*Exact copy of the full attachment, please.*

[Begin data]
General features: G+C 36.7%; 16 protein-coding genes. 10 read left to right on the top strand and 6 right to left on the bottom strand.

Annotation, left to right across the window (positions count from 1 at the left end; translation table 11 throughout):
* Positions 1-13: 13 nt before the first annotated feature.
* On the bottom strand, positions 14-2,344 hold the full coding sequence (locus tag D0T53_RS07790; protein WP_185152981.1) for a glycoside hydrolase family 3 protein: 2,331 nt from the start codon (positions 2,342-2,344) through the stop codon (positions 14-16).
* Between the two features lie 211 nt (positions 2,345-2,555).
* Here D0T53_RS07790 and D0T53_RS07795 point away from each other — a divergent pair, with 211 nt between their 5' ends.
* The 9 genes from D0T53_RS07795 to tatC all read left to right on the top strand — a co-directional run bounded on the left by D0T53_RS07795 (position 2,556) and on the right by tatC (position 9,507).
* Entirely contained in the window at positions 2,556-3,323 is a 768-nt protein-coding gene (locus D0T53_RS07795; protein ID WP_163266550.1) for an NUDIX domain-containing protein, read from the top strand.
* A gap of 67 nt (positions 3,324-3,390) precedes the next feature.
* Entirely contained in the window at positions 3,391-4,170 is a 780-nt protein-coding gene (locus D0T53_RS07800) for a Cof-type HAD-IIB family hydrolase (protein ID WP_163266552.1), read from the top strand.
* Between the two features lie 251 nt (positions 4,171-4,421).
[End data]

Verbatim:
General features: G+C 36.7%; 16 protein-coding genes. 10 read left to right on the top strand and 6 right to left on the bottom strand.

Annotation, left to right across the window (positions count from 1 at the left end; translation table 11 throughout):
* Positions 1-13: 13 nt before the first annotated feature.
* On the bottom strand, positions 14-2,344 hold the full coding sequence (locus tag D0T53_RS07790; protein WP_185152981.1) for a glycoside hydrolase family 3 protein: 2,331 nt from the start codon (positions 2,342-2,344) through the stop codon (positions 14-16).
* Between the two features lie 211 nt (positions 2,345-2,555).
* Here D0T53_RS07790 and D0T53_RS07795 point away from each other — a divergent pair, with 211 nt between their 5' ends.
* The 9 genes from D0T53_RS07795 to tatC all read left to right on the top strand — a co-directional run bounded on the left by D0T53_RS07795 (position 2,556) and on the right by tatC (position 9,507).
* Entirely contained in the window at positions 2,556-3,323 is a 768-nt protein-coding gene (locus D0T53_RS07795; protein ID WP_163266550.1) for an NUDIX domain-containing protein, read from the top strand.
* A gap of 67 nt (positions 3,324-3,390) precedes the next feature.
* Entirely contained in the window at positions 3,391-4,170 is a 780-nt protein-coding gene (locus D0T53_RS07800) for a Cof-type HAD-IIB family hydrolase (protein ID WP_163266552.1), read from the top strand.
* Between the two features lie 251 nt (positions 4,171-4,421).